Big Tent 2015 workshop focused on national Educate a Child initiative
by Rick Jones | Presbyterian News Service
Around the corner and around the world, young people can benefit from the power of education. That was the resounding message from leaders of the “Educate a Child” national initiative, during a session at Big Tent last week in Knoxville. Attendees were given an overview of the national efforts and shared their own experiences and suggestions around reaching the younger generation.
“Educate a Child” was officially launched at the 2014 General Assembly. The national portion of the program was announced in April 2015. According to the U.S. Census Bureau, more than 16 million children in the U.S. live in poverty with more than half well below the poverty line.
Church leaders say that translates into higher dropout rates because children do not have access to a quality education and quit in the ninth or tenth grade. Adding to the problem is a growing shortage of teachers. The U.S. Department of Education reports significant shortages of teachers in math, science, special and bilingual education. Presbyterian Mission Agency teams are working both nationally and internationally to strengthen early childhood education and reduce the adolescent dropout rate.
The national initiative is heavily promoting the role of the community church in reaching children who are struggling in school. Whether through after school programs or collecting school supplies, organizers say churches can make a difference.
Eileen Lindner, pastor of a Presbyterian Church in Tenafly, N.J., and consultant on the national initiative, shared statistics showing nearly a third of all households in the United States have children in public schools. Approximately 16 percent attend a Presbyterian Church.
“More than 50 percent of Americans believe we spend too much on public education,” she said. “But only four percent of Presbyterians believe that, which shows we are willing to give our treasure to this cause.”
Lindner and national coordinators, Alonzo Johnson and Ginna Bairby, had high praise for a number of churches that have reached out to their communities seeking to help children in need. All three agree churches have a responsibility to step up, referring to Matthew 18.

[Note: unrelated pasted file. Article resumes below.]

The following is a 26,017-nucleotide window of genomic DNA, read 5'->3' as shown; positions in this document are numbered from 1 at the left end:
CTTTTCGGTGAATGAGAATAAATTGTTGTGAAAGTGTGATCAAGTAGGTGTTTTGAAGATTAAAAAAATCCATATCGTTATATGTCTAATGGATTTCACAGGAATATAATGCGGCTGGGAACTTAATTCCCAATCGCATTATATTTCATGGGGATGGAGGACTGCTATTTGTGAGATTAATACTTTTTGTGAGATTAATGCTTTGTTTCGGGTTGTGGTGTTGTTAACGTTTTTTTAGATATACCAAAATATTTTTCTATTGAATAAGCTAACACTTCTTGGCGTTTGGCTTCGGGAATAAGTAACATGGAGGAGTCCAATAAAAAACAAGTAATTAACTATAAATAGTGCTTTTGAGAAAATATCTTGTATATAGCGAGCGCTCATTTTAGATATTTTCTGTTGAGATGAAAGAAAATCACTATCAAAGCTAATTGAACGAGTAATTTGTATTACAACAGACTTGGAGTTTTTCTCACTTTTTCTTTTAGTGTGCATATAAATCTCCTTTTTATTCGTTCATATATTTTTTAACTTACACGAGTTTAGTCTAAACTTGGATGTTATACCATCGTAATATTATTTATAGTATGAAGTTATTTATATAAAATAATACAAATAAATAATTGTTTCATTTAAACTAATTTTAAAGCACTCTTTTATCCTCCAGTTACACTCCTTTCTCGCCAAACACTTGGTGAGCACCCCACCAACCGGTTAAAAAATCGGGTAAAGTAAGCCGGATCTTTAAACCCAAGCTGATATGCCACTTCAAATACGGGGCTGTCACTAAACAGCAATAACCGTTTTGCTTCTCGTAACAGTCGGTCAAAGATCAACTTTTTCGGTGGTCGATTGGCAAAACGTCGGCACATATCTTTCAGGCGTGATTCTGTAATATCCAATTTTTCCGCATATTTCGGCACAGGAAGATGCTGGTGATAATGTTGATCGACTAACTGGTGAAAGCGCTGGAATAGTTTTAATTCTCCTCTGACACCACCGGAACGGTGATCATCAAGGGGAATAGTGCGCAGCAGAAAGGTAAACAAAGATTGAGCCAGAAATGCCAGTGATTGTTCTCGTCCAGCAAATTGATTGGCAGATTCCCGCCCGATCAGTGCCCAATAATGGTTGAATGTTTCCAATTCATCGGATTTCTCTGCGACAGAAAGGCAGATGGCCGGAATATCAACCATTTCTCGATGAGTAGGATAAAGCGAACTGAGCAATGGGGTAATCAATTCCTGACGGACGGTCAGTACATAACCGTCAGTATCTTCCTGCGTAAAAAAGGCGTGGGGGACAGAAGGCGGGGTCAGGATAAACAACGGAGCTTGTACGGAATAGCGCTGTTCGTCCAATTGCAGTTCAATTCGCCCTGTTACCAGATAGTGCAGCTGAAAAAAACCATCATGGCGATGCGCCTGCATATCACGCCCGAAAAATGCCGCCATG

“Better for you to have a millstone hung around your neck … than to cause the little ones to stumble.”
Program leaders said this is especially true when it comes to diversity.
“For children of color, their lives are being squandered by systems in our culture that force them out of education and put them in the pipeline to prison,” said Lindner. “Before a child is born, we as a society are building a prison bed for them. Shame on us.”
During small groups, the attendees shared stories of how their churches, presbyteries and synods are reaching children in their communities. One attendee urged the group “Find an elementary school near you and adopt it, meet with the principal and staff on a monthly basis and simply ask how you can help. You might not be able to do anything, however, you might recruit some mentors or buy books for children in need.”
One woman told the group that sometimes a family resists help from the church. “In our church we recognize there are times when children begin to show promise and enthusiasm around education and the families don’t like it or are threatened by it. Our church has offered scholarships to children in need but on average only 20 percent will ever take the scholarships because the parents are mad at them.”
Church members were encouraged to get involved at the policy level by increasing their involvement with local school boards, learn more about dropout rates in their communities or support legislation for better schools.
“We baptize infants in the church, but it has no meaning whatsoever if our deeds don’t match our words,” said Lindner. “We should keep the promises of baptism or stop making them.”
You may freely reuse and distribute this article in its entirety for non-commercial purposes in any medium. Please include author attribution, photography credits, and a link to the original article. This work is licensed under a Creative Commons Attribution-NonCommercial-NoDeratives 4.0 International License.